Understanding Soil Types in Construction

11th September 2019

Understanding soil types is extremely important in the construction industry, particularly if you are utilising heavy machinery such as all-terrain cranes or digging trenches. How the ground cover and subsurface levels interact and change over time, especially in the presence of water, is critical knowledge for avoiding incidents. You should always invest in a site-specific survey performed by a geotechnical engineer before starting work, but having a general understanding of how the ground works is helpful for everyone on site. In this article, we will give a brief introduction to the soil types most commonly encountered on building sites.

Boulders, Gravel and Rocky Ground

Rocky ground is one of the most stable to work on. Larger rocks are called boulders, and in order of decreasing size rocky ground can also be described as coarse, medium and fine gravel. These descriptions typically apply to soil that is less than 5% clay or silt. Rocky ground usually drains quickly and is ideal for driving heavy machinery and mobile cranes on as it is typically resistant to compaction.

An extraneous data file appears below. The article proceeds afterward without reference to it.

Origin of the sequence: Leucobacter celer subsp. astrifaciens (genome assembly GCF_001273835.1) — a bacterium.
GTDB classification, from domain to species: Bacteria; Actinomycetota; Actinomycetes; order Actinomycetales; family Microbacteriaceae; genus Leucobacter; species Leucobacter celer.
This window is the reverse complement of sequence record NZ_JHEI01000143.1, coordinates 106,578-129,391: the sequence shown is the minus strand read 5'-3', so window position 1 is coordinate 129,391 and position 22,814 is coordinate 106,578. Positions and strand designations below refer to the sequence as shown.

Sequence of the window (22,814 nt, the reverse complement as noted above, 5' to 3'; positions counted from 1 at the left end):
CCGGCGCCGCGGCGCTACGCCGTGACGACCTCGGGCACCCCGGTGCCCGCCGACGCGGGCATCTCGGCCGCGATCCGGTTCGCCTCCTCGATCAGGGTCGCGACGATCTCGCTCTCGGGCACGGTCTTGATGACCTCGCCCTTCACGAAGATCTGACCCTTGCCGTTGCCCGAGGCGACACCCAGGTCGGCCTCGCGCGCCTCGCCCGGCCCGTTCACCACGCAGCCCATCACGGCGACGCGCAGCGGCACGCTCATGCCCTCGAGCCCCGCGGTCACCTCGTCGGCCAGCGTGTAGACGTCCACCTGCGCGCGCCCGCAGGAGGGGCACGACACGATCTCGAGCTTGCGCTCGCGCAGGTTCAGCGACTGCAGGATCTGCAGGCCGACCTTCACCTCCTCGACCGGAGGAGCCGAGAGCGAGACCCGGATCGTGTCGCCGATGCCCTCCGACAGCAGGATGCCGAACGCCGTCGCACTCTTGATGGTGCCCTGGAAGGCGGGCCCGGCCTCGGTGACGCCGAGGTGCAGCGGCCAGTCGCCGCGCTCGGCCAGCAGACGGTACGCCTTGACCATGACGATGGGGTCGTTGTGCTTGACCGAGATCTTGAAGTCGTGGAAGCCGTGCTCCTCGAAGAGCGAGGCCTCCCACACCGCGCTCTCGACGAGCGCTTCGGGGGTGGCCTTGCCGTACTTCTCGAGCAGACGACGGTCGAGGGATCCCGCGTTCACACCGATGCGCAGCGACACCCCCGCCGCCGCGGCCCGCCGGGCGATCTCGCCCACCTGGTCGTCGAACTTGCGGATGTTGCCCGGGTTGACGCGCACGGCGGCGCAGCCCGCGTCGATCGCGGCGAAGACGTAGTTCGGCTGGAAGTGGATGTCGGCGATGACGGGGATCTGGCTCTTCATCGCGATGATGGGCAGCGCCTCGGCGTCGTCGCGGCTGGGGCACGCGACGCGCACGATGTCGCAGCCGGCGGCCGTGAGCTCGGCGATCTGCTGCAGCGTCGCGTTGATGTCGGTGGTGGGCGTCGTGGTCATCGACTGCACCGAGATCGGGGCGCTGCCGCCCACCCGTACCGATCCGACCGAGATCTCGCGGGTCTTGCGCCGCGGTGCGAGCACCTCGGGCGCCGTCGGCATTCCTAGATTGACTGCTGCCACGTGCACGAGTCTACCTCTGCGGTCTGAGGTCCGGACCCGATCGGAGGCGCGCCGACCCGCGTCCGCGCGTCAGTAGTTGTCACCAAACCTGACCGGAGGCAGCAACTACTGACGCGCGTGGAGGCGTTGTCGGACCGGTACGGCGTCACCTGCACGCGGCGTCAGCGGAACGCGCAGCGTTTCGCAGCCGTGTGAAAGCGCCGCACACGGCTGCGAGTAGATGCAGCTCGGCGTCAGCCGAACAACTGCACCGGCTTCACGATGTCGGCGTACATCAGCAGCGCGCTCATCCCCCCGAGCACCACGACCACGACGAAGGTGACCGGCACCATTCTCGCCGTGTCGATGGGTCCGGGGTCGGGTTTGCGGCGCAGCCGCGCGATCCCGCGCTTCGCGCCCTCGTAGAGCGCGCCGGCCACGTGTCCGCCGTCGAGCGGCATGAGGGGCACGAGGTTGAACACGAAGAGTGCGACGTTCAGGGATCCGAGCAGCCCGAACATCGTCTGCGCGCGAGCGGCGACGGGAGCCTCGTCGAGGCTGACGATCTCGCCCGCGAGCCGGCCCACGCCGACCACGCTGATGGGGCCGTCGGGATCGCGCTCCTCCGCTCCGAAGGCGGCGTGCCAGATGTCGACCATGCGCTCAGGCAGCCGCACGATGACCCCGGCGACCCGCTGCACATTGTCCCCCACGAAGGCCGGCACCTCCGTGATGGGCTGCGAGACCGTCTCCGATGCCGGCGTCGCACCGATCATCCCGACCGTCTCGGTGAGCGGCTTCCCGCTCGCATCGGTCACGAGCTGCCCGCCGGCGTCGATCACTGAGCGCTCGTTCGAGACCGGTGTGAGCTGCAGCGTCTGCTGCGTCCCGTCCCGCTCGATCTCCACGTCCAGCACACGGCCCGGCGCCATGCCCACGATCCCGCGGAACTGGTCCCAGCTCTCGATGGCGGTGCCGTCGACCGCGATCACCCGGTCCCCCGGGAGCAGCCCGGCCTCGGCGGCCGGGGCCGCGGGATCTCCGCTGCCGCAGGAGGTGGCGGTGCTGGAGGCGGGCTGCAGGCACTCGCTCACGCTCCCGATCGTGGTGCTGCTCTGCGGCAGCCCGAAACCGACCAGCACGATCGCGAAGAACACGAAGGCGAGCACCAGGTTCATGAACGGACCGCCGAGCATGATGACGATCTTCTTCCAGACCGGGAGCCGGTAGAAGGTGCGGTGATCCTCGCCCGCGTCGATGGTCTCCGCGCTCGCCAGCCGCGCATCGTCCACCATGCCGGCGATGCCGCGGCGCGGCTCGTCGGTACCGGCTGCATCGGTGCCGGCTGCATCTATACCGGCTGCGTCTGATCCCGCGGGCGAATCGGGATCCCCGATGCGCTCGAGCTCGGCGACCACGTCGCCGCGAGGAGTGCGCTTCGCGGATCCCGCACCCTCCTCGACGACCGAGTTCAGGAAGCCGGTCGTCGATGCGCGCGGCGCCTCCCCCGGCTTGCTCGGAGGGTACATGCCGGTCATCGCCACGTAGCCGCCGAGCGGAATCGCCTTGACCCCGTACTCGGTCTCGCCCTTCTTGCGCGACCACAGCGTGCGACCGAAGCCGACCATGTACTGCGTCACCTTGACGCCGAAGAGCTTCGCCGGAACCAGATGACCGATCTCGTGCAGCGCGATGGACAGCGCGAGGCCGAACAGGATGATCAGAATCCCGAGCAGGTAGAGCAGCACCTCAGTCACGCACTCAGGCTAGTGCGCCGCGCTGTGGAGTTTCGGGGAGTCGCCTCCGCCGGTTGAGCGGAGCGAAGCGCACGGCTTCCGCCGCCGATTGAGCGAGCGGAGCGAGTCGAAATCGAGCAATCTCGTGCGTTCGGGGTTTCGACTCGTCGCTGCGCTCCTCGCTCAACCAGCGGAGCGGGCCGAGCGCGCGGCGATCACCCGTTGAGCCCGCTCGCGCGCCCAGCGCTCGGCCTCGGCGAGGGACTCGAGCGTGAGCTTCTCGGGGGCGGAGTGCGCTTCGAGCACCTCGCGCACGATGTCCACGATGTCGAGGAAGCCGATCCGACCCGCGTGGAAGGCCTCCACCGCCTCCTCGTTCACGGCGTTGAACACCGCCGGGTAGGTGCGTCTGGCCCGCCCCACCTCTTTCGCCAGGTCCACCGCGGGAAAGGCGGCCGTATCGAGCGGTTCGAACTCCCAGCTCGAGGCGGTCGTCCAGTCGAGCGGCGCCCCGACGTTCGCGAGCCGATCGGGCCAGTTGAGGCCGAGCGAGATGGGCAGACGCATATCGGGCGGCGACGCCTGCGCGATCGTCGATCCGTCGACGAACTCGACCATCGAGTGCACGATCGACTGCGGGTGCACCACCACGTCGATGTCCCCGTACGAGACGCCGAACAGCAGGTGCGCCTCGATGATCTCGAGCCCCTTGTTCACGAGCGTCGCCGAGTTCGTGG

Clay Soils

Clay soils are commonly smooth to the touch, mouldable by hand and compactable. They tend to crack when dry and can sometimes be very stiff. Clay soils are less than ideal for utilising mobile all terrain cranes as they move over time, particularly when they’re wet. Crane outriggers need to be checked regularly to make sure they are still in solid contact with the ground to avoid the possibility of the crane overturning.

Sandy Soil

The defining characteristics of sandy soils is small particles that are visible to the human eye, and virtually no particle cohesion when dry. Much like clay soil, sandy soil can pose issues for cranes in wet and dry weather as the small particles are able to move and sink over time meaning outriggers should be checked regularly.

Organic Soil

Organic soil contains organic matter and silt. Sometimes, the organic matter is discernibly plant material such as grass and decomposing roots, and at other times, it is amorphous dark brown or black soil. Organic soil ranges in compressibility from dense compact soils to very loose loamy soil that is valued by gardeners, but shunned by construction workers because it can often cause machines to get bogged, particularly in the wet.

Composite Soils

In practice, most soils are a combination of one or more of the above types, particularly if the worksite exists at different depths due to excavation work. This is another reason to have a site inspection performed by a geoengineering professional.

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